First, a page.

When you first start a company there’s very little structure involved. You have a couple founders, an idea and (hopefully) a ton of passion for the problem you’re trying to solve. Lean Startup provides a methodology for how to do things, but generally the work and overall experience is pretty chaotic. And that’s totally fine. It’s early days and there aren’t a lot of people to manage.
As your company adds people, the chaos seems to expand like a black hole, and before long it can consume you. It’d be great if each person you added slotted in perfectly, knew exactly what to do, embraced your culture & values instantly and increased your overall efficiency. Unfortunately, it doesn’t work that way. Once you hit 20-25 people–especially if you’re continuing to grow quickly–productivity starts to dip…get to 50+ people fast and it takes a nosedive.
Turns out, you need more structure. And more process.
To an entrepreneur, those can be scary words. They sound rigid and formal, the very antithesis of moving quickly. And if you go overboard trying to organize people and the work they do, you’ll absolutely suck the life out of your company, but there are ways of doing it properly too. You need to think about team structure, roadmaps, ownership & accountability, project planning, managing up, increasing communication across teams and more. These are all topics I’m hoping to discuss in an ongoing series of blog posts about “scaling startups”.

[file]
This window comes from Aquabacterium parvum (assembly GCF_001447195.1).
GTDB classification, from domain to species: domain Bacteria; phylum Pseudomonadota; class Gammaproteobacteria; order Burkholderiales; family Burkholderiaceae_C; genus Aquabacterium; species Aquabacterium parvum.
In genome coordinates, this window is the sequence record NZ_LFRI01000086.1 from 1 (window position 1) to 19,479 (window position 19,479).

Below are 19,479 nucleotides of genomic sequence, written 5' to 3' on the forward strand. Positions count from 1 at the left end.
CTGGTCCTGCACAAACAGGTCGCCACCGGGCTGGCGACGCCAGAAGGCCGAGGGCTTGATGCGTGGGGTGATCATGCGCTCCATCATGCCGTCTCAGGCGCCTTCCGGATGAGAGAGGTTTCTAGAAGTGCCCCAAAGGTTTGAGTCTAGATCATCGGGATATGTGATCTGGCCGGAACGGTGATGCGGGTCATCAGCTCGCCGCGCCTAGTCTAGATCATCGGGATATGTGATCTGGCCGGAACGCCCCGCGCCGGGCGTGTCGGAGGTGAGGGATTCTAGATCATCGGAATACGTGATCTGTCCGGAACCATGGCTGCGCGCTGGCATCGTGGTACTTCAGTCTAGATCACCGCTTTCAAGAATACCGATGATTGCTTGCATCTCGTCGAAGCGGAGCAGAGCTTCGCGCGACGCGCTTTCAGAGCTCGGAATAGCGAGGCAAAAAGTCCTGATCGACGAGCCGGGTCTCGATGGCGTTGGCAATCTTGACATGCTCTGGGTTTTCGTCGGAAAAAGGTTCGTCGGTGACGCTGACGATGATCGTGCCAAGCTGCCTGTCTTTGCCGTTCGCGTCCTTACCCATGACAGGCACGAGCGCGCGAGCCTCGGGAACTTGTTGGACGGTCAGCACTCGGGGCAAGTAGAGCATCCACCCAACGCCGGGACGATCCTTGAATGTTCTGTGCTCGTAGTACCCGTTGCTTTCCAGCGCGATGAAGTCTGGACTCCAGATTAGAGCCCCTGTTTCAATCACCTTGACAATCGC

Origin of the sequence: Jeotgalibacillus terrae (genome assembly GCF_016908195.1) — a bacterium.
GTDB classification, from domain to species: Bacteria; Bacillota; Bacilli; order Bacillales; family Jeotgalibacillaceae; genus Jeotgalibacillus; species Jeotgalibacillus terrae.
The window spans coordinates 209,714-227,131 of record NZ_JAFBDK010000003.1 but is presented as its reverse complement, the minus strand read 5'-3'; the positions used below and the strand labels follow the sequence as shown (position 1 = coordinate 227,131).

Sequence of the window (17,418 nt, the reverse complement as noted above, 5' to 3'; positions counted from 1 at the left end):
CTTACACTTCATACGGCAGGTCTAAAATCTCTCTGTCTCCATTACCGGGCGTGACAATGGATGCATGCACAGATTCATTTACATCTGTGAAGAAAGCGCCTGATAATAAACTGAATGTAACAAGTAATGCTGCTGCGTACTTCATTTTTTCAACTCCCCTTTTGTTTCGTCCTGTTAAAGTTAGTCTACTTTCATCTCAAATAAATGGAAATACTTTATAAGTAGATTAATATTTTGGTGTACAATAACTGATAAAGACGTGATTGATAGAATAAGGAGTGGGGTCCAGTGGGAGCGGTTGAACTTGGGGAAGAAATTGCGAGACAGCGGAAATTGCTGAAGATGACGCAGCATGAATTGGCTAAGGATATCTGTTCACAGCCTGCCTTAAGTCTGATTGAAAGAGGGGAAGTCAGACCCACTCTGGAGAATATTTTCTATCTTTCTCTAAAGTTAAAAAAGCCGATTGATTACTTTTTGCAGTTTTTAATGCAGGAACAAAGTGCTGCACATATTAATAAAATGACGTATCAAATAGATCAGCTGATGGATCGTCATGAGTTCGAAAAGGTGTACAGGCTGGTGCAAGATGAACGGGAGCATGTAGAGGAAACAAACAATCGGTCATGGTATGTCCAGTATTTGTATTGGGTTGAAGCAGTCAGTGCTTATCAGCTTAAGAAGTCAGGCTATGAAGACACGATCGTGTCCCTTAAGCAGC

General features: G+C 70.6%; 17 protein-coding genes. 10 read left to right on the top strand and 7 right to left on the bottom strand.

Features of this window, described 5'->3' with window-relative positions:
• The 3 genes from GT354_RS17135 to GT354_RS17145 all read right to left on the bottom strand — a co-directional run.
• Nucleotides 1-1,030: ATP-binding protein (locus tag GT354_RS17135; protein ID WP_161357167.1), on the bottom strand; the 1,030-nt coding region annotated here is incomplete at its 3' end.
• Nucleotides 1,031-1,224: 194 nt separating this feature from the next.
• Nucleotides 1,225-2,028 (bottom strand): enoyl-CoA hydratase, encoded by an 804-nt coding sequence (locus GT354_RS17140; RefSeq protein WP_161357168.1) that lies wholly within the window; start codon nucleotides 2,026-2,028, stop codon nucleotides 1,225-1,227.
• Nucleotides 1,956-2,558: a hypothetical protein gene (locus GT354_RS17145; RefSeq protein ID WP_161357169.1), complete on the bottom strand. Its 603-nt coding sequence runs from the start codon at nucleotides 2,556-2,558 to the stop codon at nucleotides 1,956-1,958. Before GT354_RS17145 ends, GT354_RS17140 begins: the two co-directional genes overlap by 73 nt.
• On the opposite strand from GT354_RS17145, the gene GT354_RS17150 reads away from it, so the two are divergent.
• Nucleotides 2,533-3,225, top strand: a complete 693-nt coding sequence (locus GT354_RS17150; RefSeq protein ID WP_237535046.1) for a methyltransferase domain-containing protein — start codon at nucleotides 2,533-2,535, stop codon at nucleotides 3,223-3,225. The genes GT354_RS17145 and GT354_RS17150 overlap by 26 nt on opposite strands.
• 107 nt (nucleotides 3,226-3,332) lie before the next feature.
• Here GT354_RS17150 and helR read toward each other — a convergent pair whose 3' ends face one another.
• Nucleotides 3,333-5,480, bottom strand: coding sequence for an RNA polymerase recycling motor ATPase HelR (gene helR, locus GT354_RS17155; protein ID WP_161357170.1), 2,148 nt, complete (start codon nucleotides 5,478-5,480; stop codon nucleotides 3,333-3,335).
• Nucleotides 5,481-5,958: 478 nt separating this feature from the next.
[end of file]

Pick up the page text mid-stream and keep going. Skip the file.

What has become clear to me from my own experience and advising others is the importance of structure and process as you scale. Management needs to spend more of its time organizing and empowering others to make sure that rapid growth doesn’t slow the system down to a complete halt. Creating structure and process from the chaos is key, to ensure that your team–as it goes from 5 to 50 people and beyond–gets aligned and adds value.
Image from geograph.org.